1. Preheat your oven to 350 degrees. Cut the kabocha squash in half. Place cut side down on a baking tray and bake in the oven for 45-50 minutes until fork tender. Allow squash halves to cool for 15-20 minutes until they are safe to handle.

  2. Scoop out the seeds and discard or save for roasting later. Scoop out the flesh and place in a medium bowl. You can scoop right up to the outer skin layer.

  3. Mash squash with a potato masher. Add curry paste, coconut milk, brown sugar, salt, and pepper. Mash or mix until smooth. Set filling aside.

  4. Lightly flour your work surface. Remove dough from the ziplock bag. Cut dough in half and keep one half in the bag. Roll out one half of your dough into a 1” thick rope. Cut into 12 equal pieces. Place pieces of dough in the ziplock bag to prevent drying out. Roll out 1 piece of dough into a 3 1/2” - 4” disc with a small rolling pin or a tortilla press if you have one. Place a heaping tablespoon of filling in the center of your round dumpling wrapper. Fold in half so you have a half circle, making sure to firmly pinch and seal the edges. Hold the dumpling in the palm of your less dominant hand and use the thumb and index finger of your dominant hand to crimp the edges into a braid. If the braid isn’t sticking, try dabbing water around the edge of the dumpling before crimping. Place folded dumpling on a light floured baking tray. Repeat with remaining dough.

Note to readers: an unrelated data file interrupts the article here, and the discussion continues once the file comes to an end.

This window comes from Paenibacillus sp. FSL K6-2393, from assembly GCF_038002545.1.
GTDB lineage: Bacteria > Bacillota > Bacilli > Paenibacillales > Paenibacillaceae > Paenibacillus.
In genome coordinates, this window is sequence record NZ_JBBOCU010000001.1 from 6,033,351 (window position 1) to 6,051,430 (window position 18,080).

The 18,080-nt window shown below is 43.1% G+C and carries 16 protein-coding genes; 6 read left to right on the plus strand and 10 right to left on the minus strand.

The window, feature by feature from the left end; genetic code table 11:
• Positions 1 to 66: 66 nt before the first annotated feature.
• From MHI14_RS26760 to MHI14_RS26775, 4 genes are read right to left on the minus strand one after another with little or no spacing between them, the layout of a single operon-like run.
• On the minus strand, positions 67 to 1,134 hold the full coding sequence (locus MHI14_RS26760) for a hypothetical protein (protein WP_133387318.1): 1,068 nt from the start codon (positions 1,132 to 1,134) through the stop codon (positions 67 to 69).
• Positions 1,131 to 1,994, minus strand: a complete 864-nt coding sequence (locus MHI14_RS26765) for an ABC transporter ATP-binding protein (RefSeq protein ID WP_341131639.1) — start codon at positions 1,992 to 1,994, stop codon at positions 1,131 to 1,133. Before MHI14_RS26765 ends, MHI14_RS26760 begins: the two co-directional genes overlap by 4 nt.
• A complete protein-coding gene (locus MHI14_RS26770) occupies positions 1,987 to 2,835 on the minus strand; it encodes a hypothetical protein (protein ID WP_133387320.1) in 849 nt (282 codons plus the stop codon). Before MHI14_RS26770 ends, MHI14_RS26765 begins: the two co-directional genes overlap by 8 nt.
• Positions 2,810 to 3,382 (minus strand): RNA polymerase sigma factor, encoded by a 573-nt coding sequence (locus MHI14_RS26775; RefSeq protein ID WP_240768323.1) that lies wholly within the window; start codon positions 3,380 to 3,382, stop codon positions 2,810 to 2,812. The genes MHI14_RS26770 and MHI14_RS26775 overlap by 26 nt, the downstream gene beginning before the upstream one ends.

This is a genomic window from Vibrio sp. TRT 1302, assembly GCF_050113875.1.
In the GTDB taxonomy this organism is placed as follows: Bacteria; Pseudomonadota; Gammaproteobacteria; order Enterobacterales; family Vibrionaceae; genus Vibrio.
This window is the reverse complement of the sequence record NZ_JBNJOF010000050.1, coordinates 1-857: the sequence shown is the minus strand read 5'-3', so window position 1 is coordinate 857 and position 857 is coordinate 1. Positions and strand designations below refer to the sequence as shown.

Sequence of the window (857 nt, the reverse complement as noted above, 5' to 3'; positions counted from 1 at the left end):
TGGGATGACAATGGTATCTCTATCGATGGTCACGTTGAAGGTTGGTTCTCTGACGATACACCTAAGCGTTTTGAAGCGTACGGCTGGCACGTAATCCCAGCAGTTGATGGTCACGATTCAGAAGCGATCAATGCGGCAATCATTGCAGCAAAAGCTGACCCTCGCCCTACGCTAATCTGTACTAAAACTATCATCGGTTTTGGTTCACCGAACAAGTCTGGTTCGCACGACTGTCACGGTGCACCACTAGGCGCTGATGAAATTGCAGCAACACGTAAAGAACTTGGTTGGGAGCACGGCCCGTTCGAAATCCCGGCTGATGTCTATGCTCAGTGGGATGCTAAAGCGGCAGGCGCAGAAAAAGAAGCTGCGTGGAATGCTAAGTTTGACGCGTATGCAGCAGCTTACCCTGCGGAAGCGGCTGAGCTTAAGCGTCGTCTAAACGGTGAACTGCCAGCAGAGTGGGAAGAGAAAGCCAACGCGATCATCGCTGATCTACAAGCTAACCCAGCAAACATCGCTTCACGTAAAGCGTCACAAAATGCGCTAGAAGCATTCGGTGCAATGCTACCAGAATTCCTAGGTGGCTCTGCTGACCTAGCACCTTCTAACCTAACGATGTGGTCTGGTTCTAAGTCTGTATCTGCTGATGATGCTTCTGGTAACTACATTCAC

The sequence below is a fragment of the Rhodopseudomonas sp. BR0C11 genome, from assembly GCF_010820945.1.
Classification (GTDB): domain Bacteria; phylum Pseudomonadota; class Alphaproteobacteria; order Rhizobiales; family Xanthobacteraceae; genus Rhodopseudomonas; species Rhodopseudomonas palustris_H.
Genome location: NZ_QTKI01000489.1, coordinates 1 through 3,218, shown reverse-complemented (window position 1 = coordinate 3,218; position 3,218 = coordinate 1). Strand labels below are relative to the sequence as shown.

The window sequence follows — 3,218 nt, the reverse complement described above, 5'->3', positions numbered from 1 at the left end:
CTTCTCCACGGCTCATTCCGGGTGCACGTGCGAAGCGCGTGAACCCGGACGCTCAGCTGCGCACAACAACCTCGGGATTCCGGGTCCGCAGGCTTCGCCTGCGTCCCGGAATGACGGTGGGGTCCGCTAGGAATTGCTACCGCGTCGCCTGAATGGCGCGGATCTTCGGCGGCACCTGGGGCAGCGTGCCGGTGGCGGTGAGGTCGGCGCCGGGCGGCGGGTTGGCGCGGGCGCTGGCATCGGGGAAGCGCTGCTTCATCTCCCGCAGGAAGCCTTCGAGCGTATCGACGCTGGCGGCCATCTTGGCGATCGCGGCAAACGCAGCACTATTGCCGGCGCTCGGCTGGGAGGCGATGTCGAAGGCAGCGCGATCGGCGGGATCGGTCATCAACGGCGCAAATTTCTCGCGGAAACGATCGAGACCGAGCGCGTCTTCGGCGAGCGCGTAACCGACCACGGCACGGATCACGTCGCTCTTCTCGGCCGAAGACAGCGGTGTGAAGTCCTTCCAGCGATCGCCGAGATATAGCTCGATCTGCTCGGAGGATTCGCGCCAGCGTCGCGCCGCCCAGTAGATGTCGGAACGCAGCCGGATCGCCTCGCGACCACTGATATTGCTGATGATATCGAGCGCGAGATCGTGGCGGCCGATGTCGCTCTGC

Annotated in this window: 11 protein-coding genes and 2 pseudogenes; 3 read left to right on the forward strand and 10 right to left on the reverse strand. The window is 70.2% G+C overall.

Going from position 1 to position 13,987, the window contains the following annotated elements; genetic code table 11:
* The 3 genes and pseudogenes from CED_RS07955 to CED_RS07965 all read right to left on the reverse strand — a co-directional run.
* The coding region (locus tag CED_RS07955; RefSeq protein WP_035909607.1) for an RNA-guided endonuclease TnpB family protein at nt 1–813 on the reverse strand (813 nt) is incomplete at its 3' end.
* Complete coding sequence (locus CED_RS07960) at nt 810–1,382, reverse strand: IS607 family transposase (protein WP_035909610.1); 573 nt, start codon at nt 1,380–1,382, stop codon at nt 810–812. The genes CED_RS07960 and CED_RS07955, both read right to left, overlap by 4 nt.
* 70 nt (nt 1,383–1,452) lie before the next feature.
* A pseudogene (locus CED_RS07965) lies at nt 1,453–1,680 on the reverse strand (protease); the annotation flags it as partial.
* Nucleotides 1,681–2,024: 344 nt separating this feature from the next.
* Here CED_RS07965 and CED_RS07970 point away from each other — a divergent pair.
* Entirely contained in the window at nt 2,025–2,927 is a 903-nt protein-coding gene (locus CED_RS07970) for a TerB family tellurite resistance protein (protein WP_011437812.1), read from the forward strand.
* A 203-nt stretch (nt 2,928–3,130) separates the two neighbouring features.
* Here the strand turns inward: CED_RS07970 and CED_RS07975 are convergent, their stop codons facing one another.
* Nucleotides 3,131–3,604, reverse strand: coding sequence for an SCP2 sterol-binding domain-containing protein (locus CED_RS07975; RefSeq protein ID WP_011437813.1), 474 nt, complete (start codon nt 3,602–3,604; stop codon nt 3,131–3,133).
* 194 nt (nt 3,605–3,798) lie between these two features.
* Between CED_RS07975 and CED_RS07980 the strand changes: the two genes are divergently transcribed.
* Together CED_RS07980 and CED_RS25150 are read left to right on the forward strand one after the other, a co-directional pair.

5. To make your sauce, combine all the sauce ingredients in a small sauce pan and cook over medium heat. Whisk until the curry paste and sugar has dissolved. Cook over heat for medium heat for 4-5 minutes until thickened. Set aside until ready to heat.

  6. To cook your dumplings, add 1 tbsp of olive oil to a skillet and heat over medium high heat. Add a single layer of dumplings, about 6-8 depending on how large your pan is. Sear on one side for 3 minutes until the side is toasted and golden brown. Add 3-4 tbsp of water to the pan and cover with a lid. Allow to cook until the water has evaporated. Remove the lid and allow any remaining liquid to cook off. Remove the dumplings or add a bit more oil to the pan and flip the dumplings over to sear the other side for 2 minutes. Repeat with remaining dumplings.